I took a walk down memory lane today, editing many years of blog posts that had gotten wonky when we transferred them from our old site. Reading posts that I hadn't looked at in years was strange. I watched my voice change, my topics shift, my consistency waver.
When I started this blog (and this business), I was in my early twenties. I was right out of college, newly married, new to Seattle, new letterpress, new to adult life. My early blog posts have an eagerness and an enthusiasm that betrays my age. They also include a lot of personal details. Anything and everything was fair game to share. Life was exciting and new, why not? In the last few years, my blogging screeched to a halt. This afternoon I've been thinking a lot about why. I have some theories and thoughts.
I didn't completely stop writing along the way, I just started hiding it. I kept it to myself or shared it anonymously somewhere else. It's easy to share bubbly blog posts about starting a business, designing products, buying presses, hiring employees, traveling to fun places, celebrating anniversaries. It's hard to share about infertility, grief, losing friends, making mistakes, arguing with my spouse, struggling with faith, hiring attorneys, and feeling like an imposter. That stuff isn't fun to write about, and nobody high fives you for sharing it. I've still shared a lot about these topics on Instagram, in person, in the cards I write, etc. But my business blog feels like absolutely the wrong place to talk about these things. I think I still have an ideal for my blog that's informed more by Pinterest dream boards and lifestyle blogging than my real life. My expectations are inauthentic.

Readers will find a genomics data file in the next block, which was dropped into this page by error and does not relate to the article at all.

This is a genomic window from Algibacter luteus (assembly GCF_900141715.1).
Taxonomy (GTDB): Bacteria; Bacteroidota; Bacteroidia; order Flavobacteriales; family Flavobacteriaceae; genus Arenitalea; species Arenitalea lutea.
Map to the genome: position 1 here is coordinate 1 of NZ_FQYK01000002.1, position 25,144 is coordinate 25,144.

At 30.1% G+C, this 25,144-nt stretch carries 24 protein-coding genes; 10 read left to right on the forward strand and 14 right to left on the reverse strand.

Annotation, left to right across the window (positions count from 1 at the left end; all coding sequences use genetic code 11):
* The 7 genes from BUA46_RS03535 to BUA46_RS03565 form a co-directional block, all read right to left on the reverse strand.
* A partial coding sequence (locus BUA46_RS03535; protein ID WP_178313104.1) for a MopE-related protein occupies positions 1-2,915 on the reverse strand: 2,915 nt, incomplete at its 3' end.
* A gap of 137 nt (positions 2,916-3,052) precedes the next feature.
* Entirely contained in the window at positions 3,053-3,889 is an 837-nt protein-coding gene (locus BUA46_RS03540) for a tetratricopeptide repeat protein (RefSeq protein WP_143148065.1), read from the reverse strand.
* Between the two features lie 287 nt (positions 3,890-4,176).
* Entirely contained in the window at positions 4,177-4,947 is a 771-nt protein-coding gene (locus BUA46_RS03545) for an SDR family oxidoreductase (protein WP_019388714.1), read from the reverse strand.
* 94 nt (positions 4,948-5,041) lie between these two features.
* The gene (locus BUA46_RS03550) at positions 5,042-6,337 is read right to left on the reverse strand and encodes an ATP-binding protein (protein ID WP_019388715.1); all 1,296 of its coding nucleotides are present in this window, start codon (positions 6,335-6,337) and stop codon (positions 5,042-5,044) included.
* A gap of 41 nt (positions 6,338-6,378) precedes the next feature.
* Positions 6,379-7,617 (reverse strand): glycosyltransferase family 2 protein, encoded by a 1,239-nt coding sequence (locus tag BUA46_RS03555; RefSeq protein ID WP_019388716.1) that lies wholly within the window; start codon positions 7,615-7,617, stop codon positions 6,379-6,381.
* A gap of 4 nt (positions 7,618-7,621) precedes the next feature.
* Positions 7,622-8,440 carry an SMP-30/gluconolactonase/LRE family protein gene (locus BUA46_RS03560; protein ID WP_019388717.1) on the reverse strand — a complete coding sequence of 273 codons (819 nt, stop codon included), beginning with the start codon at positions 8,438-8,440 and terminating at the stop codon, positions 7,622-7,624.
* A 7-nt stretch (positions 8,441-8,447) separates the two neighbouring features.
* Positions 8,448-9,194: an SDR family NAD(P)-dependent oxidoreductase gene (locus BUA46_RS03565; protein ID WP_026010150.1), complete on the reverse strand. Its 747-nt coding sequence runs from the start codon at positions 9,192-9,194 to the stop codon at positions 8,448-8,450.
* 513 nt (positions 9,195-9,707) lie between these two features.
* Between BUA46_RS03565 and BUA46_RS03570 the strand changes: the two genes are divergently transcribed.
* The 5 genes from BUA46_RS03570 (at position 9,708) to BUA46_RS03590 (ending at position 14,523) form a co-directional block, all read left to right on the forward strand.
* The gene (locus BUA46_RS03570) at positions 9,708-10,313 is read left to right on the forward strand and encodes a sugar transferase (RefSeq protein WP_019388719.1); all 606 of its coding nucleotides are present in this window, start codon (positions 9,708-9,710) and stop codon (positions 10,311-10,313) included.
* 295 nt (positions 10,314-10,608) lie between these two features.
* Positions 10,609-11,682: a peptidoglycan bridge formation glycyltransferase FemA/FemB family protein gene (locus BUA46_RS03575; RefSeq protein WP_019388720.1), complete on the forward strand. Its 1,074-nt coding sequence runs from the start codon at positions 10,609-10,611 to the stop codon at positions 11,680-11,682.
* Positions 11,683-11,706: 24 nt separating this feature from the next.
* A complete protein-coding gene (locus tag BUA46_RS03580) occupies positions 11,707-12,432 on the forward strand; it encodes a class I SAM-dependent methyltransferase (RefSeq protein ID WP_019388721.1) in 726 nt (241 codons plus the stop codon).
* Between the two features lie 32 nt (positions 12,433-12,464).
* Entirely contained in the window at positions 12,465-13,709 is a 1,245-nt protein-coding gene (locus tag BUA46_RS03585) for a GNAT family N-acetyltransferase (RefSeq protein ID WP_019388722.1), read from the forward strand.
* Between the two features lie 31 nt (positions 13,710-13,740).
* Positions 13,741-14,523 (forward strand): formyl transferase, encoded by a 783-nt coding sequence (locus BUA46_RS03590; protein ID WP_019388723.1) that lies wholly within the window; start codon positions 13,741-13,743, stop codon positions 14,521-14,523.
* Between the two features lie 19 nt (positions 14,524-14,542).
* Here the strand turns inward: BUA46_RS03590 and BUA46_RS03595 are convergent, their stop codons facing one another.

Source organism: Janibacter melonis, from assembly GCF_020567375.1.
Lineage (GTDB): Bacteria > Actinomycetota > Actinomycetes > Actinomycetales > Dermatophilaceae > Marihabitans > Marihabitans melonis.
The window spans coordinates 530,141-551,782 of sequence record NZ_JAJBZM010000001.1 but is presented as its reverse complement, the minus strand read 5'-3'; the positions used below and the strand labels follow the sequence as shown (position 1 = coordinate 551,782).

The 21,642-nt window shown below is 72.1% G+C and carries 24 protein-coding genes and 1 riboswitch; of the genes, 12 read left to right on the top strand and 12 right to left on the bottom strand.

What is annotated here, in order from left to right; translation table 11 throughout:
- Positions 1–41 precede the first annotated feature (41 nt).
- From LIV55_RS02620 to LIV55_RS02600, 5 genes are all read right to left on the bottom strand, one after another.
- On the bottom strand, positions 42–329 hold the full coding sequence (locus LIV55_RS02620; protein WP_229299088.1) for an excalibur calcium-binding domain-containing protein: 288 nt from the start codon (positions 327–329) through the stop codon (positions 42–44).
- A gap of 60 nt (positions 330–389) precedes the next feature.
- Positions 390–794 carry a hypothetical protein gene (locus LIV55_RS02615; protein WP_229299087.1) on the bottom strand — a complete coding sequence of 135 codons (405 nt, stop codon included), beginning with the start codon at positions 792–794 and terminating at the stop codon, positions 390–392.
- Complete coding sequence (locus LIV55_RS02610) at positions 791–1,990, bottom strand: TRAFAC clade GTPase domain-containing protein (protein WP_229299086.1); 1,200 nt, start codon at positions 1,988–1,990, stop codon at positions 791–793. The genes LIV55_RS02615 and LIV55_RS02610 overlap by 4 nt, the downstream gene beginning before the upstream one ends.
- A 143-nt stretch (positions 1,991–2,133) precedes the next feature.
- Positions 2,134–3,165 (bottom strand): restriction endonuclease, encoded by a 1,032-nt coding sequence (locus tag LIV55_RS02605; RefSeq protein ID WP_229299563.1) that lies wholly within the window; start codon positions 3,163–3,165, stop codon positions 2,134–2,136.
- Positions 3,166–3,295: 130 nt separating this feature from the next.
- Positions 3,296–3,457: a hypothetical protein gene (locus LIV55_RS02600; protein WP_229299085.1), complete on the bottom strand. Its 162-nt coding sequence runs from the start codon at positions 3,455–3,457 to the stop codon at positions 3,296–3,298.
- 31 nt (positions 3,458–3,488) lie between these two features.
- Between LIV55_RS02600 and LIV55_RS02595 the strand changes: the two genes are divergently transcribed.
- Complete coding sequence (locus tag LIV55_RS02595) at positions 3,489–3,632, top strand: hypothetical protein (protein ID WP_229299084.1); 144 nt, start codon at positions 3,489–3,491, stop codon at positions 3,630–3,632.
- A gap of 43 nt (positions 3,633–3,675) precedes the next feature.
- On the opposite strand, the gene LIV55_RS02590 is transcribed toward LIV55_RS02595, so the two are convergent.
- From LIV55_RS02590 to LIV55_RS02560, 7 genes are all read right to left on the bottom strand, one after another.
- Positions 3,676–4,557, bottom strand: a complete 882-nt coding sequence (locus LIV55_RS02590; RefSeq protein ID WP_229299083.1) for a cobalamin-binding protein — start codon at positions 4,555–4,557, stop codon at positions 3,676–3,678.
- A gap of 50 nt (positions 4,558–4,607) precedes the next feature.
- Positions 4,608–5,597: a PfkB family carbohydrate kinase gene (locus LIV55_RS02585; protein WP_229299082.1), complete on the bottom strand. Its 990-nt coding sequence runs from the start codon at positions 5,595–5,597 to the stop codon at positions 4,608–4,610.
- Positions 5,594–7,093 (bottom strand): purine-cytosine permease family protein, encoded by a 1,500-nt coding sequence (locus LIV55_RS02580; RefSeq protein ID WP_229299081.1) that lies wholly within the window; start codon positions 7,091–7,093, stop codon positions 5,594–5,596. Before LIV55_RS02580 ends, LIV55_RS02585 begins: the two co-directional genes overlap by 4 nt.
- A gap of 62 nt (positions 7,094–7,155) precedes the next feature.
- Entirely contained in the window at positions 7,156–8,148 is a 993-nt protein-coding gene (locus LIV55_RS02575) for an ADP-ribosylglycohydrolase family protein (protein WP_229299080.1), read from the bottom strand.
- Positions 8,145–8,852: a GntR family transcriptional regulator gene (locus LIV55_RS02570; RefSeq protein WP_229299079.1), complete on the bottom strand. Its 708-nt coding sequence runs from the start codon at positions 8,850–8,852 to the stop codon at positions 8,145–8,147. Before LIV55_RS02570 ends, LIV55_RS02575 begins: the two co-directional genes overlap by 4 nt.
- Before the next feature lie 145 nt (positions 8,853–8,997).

I also became a mom. And while I feel pretty comfortable sharing details about my life, it's harder to know what to share and not share when it comes to my kid.
When you're just starting out in life, every little thing feels newsworthy. I used to share every tiny victory. Honestly, I think it was a beautiful phenomenon. Over time, I've gotten numb to the encouraging milestones that would have once blown my mind. I probably won't go back to firing up the blog every time we find something at an estate sale or get an order from a new store. But maybe I should. Celebrating successes is something I could use more of in my life. More sharing the positive. More victory laps.
Here's the thing: I've always mixed my business life with my personal life. From day one and every day in between. Every card I write comes from a personal relationship or experience. I'm close with the people I work with, and my emotional chaos is open to them (for better or worse). I bring my work home, and I bring my kid and my dog to work.
I've let my blog feel like someone else's blog. Someone who's better at business than me. Someone who's got it all together. And if my life and my business didn't fit that expectation, I didn't share it here. Plus, blogging just takes so much time. Especially when you're out of practice at writing and trying to put on a voice that's not yours. I'm not 20 anymore. I'm 30. I've been through a lot. I've learned a lot. I've grown a lot.
For the past few weeks, I've been writing 500 words every day, and hiding them away on a Tumblr blog that I don't have my name on. It's "safer" that way. But I don't want to hide my words, and I don't want to hide myself. Not from my own business, the thing I built and crafted and nurtured with my own hands. I'm challenging myself here and now to keep writing, and to share more of those words here. Who knows, maybe it will even lead to something beautiful.